Said to be brought pursuant to Rule 82 of the Court of Appeal Rules, 2010 is a Notice of Motion dated April 4, 2022 seeking two substantive orders:
John Oloo Odeny, the applicant, is the administrator of the Estate of William Odeny Masara (Deceased) and is dissatisfied with the Ruling of Musyoka J delivered in Kakamega High Court Succession Cause No 341 of 2001. In an affidavit sworn on April 4, 2022 in support of the application he deposes that although the Ruling was delivered in his absence on May 22, 2020, he filed a Notice of Appeal and requested for typed proceedings. Annexed to affidavit is a Notice of Appeal lodged in the High Court at Kakamega on June 4, 2020 but the supposed letter bespeaking proceedings is not shown.
Explaining his delay in preparing and filing the record of appeal, the applicant states that he filed an application for stay of execution of the Judge’s orders, which was allowed but that he could not access some crucial documents from the court record necessary for the record as the file was in the judge’s chambers pending the ruling. Further, that he was hospitalized in February and March 2022 having contracted Covid-19 and due to his advanced age, the illness took a huge toll on him and he could not perform his day to day duties.
He further states that he is currently unemployed and is dependent on third parties and well wishers who support him financially and that due to the effect of Covid-19, it was not easy to immediately secure funds to enable him prepare and file the record of appeal in good time.
The applicant states that his intended appeal has overwhelming prospects of success. Annexed to his affidavit is a draft memorandum of appeal.
Rule 4 of the Court of Appeal Rules, 2010 and those of 2022 grants the Court power to extend time for the doing of any act authorized or required by the Rules. In a matter such as this that does not involve public interest, this discretionary power is to be exercised on consideration of the period of delay, the reason for the delay, the degree of prejudice to the respondent if the application is granted and, possibly but never decisive, the chances of the appeal succeeding if the application is granted
Although no response has been filed to the application, it is still my duty to interrogate whether the application deserves a favourable exercise of my discretion.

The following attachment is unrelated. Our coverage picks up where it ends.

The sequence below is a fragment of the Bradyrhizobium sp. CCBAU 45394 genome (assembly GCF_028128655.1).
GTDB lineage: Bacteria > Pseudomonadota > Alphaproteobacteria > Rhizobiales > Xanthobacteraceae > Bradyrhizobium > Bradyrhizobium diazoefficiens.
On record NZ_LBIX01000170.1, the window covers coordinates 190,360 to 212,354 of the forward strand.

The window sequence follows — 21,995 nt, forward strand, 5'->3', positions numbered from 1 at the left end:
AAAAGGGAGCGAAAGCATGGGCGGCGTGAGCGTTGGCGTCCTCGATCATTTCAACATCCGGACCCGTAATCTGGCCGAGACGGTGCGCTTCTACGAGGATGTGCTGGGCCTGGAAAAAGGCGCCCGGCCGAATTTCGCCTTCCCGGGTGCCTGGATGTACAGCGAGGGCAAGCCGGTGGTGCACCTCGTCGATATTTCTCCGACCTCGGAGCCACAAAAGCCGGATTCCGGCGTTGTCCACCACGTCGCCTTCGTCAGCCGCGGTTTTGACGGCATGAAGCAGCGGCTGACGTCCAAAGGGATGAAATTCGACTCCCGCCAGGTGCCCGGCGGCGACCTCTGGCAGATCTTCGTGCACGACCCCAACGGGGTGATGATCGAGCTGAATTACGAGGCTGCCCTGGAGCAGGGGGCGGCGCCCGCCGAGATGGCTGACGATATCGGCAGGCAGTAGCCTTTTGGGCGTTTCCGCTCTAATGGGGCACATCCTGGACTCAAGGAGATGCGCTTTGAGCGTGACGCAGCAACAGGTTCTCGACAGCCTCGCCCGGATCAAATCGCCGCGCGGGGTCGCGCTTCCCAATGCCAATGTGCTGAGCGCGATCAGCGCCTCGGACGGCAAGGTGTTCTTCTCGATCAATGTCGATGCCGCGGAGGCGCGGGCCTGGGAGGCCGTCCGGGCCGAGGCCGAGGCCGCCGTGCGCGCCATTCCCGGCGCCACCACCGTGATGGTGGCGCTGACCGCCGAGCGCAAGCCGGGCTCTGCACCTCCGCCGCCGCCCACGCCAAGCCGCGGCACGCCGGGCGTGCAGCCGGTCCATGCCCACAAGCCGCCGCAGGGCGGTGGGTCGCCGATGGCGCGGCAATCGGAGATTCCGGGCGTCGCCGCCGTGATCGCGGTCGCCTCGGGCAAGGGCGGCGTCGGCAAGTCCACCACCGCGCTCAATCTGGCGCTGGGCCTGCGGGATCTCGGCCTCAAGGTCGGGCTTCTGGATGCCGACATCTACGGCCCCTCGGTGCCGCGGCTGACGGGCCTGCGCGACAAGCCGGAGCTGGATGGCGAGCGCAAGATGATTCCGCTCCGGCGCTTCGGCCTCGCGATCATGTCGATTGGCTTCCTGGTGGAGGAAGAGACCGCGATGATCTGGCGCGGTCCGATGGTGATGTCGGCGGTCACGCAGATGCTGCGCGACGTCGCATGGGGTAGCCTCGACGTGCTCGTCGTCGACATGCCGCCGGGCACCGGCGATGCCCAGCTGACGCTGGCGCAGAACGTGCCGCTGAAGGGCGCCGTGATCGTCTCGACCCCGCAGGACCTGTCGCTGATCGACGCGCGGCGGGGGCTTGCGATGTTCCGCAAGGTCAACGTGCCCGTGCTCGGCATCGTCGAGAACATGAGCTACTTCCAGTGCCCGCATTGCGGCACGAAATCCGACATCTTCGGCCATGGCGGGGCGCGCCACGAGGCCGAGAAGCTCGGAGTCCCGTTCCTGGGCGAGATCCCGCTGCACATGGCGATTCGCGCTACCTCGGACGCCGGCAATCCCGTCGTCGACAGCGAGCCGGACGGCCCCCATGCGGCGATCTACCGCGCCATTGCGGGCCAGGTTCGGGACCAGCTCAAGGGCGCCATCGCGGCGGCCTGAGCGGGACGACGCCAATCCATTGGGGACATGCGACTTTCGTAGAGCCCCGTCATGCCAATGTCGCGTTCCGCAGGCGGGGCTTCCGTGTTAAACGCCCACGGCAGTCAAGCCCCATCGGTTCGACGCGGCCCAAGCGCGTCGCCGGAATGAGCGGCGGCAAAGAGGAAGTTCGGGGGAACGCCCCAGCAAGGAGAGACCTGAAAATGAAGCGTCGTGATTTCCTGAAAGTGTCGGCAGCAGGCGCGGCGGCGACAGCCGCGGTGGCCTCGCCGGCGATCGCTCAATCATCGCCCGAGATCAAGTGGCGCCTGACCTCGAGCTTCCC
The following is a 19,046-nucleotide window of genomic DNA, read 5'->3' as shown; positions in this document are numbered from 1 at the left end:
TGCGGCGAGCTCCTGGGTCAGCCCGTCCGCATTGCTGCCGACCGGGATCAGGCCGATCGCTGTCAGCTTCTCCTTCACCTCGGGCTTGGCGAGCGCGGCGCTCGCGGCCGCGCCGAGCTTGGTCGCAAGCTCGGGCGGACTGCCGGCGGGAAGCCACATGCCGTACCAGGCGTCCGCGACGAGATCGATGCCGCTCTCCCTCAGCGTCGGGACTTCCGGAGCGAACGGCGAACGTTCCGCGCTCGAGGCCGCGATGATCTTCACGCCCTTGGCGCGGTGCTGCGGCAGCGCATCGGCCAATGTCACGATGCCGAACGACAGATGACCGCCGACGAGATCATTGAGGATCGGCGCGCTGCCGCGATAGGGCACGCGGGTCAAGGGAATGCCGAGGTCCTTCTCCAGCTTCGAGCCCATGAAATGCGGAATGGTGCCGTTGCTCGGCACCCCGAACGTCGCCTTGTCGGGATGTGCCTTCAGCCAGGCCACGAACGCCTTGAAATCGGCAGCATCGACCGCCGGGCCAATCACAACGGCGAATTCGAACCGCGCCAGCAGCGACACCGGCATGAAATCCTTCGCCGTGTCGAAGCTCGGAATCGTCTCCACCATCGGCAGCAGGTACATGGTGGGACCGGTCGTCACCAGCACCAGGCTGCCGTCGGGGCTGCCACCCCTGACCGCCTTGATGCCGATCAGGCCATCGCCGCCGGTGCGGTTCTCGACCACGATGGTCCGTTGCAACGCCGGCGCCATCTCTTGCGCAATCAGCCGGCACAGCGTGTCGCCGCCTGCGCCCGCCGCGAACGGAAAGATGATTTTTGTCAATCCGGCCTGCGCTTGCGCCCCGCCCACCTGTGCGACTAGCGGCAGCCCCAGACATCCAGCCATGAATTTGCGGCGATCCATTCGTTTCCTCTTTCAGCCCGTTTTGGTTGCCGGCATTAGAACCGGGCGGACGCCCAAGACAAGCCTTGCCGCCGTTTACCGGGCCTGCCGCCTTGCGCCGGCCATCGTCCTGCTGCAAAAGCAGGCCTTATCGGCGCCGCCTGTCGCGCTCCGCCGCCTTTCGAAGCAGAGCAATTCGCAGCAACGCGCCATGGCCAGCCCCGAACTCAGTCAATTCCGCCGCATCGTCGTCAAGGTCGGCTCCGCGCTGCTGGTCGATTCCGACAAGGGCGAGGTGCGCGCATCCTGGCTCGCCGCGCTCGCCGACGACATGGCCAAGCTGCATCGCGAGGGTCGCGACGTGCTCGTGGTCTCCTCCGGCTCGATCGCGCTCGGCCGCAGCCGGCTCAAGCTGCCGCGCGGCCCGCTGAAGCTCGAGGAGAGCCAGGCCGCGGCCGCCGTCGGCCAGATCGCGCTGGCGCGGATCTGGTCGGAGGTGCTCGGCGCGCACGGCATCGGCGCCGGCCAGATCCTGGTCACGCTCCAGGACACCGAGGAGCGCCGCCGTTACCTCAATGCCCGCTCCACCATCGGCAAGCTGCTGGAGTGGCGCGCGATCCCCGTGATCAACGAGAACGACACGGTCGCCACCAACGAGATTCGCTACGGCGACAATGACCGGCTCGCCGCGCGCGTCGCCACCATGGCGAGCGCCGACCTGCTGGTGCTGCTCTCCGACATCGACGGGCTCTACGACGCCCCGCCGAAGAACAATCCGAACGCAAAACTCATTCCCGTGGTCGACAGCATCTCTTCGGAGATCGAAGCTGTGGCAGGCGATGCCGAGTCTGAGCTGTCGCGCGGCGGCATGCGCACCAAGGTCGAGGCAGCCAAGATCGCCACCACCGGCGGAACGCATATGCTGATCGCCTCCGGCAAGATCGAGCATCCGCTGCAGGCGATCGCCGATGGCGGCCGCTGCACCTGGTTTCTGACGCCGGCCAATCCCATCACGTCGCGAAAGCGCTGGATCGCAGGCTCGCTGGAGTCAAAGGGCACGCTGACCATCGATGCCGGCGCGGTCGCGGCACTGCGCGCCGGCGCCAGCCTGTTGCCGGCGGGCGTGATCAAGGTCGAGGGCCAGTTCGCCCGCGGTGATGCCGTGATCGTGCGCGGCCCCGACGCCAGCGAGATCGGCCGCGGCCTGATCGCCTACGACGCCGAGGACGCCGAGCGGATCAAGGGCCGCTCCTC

As the Notice of Appeal was lodged on June 4, 2020, the record of appeal ought to have been filed on or before August 4, 2020, instead it was filed on April 5, 2022. This delay of over two years is considerable delay. Has it been adequately explained?
I am afraid not. First, there is no evidence that the applicant ever bespoke proceedings so that the period required for their preparation and delivery could be excluded from computation of time (see Rule 82(1) of the 2010 Rules, now Rule 84(1)).
Second, while delay is blamed on the non-availability of the court file because it was supposedly before the learned Judge pending delivery of a ruling, the dates when the file was not available is not disclosed. At any rate the applicant has not shown what steps he took to access the file, say by writing to court for assistance.
While the delay is also partly blamed on illness of the applicant, it has to be observed that the illness was in February and March 2022 when the filing of the record of appeal was at least 18 months late, a long period.
Whichever way one looks at it, the long delay has not been satisfactorily explained and is therefore not excusable.
The Notice of Motion dated April 14, 2022 is therefore without merit and is hereby dismissed but as the respondent did participate in these proceedings, there shall be no order as to costs.
Last, this Ruling has been long coming for the reason stated by the Deputy Registrar of this Court in her Notice to parties dated May 3, 2023.For this I apologize.